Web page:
At the Moot Hall, on Monday, Joseph Willan, who was stated to be a married man with two children, was charged under the Vagrancy Act with wilfully exposing his person and insulting females. - From information given to the police as to the repeated disgraceful conduct of a man who perambulated the footpath and land in Faggy-lane between the two railways, Police-constable Whalley was, on Sunday morning last, placed to watch the neighbourhood, and he remained on duty from ten o'clock till twelve, during which time he saw the prisoner conducting himself with the grossest indecency on the approach of females, and hiding himself from sight if a man made his appearance. A young woman passing about a quarter past twelve was called after by him and grossly insulted, when Whalley took the fellow into custody. - For the defendant it was attempted to be shown that inasmuch as he was employed on the Lancashire and Yorkshire Railway, and was in the habit of passing backwards and forwards frequently in the locality, the acts spoken to could not have been wilful, but accidental. - The bench, however, said the case was clearly proved, and after commenting in strong terms upon the prisoner's conduct, said they should not be doing their duty to society if they did not punish him severely. Had it not been for the appeal made to them on behalf of his wife and children, they would have given him the full penalty of the law - three months' imprisonment. - The prisoner was then committed to hard labour for two months.



Friday, December 21, 1860.

FATAL ACCIDENT AT HAIGH FOUNDRY.
   On Thursday afternoon the borough coroner held an inquest at the Saracen's Head, Wigan-lane, on the body of a young man, 26 years of age, named Michael Mooney, whose death resulted from injuries sustained at Haigh Foundry. The deceased, it appears, was a labourer at the foundry, and went to his work at midnight on Sunday. About three o'clock on Monday morning he was engaged, along with some fellow workmen, in moving a casting about two tons in weight, several pins or levers being placed under it, when it slipped, and one of the levers was jerked upwards suddenly, striking the deceased a severe blow under the chin and felling him to the ground. He was picked up in a speechless state and conveyed home, and Mr. Daglish, surgeon, called in. The poor fellow, however, lingered till Tuesday evening, and then died. - The jury returned a verdict of "Accidental death."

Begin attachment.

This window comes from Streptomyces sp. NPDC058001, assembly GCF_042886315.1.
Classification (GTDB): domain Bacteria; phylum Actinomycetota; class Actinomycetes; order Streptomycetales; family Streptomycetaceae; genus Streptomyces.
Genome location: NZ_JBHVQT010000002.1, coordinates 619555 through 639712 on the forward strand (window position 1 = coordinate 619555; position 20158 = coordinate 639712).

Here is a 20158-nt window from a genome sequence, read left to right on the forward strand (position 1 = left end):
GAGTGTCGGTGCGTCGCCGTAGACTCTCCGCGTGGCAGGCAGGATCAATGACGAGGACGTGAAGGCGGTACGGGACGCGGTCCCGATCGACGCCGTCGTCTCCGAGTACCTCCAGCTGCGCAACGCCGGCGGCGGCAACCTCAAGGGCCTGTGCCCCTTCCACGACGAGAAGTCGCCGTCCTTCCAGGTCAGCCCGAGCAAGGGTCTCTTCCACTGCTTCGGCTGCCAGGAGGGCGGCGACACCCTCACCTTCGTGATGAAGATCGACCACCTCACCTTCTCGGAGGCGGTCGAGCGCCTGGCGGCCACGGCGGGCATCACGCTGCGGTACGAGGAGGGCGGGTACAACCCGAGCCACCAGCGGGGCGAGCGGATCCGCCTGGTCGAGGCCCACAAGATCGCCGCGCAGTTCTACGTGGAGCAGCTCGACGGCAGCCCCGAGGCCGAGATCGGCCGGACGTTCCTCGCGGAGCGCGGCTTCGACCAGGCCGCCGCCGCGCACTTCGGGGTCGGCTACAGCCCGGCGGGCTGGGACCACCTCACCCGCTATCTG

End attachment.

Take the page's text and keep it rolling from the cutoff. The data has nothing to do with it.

Friday, December 21, 1860.

UNLICENSED SLAUGHTER HOUSE.
   Before the borough magistrates, on Monday, Henry Cooper was charged with keeping an unlicensed slaughter house. - Inspector Coates said he visited the defendant's house in Collier's-row, Millgate, on Wednesday night last, about half-past seven, and in the cellar found one hung up and another dressing. - Mr. Lamb: One what? Cat, dog, or what? - The Inspector: Calf, sir. He kills calves and such like for sausage makers. - Defendant said the place had once been licensed as a slaughter house. He was trying to get an honest living. - The bench inflicted a fine of 10s. and costs.



Saturday, December 22, 1860.

FATAL COLLIERY EXPLOSION.
   On Friday last, an inquest was held at the Bridge Inn, Ince, before C. E. Driffield, Edq., on the body of William Jenkinson, who died on the previous Wednesday from injuries received by an explosion of fire-damp at the Laneside Four-feet Mine of the Ince Hall Coal and Cannel Company, on the 30th of November. The deceased, it appears, was fireman at the above mentioned pit, and on the date last named he was taking a collier, named Henry Rudd, and a drawer, named Richard Lewis, to a working place, carrying a naked candle, when the gas ignited and exploded, burning all three severely. Jenkinson received the most injury, and lingered till last week, when he died as mentioned above. He leaves a wife and four children, a fifth dying before his interment, and it was buried with him on Sunday last. - The jury returned a verdict of "Died through his own neglect." We are happy to state that Rudd and Lewis are recovering.



Saturday, December 22, 1860.

ACCIDENT.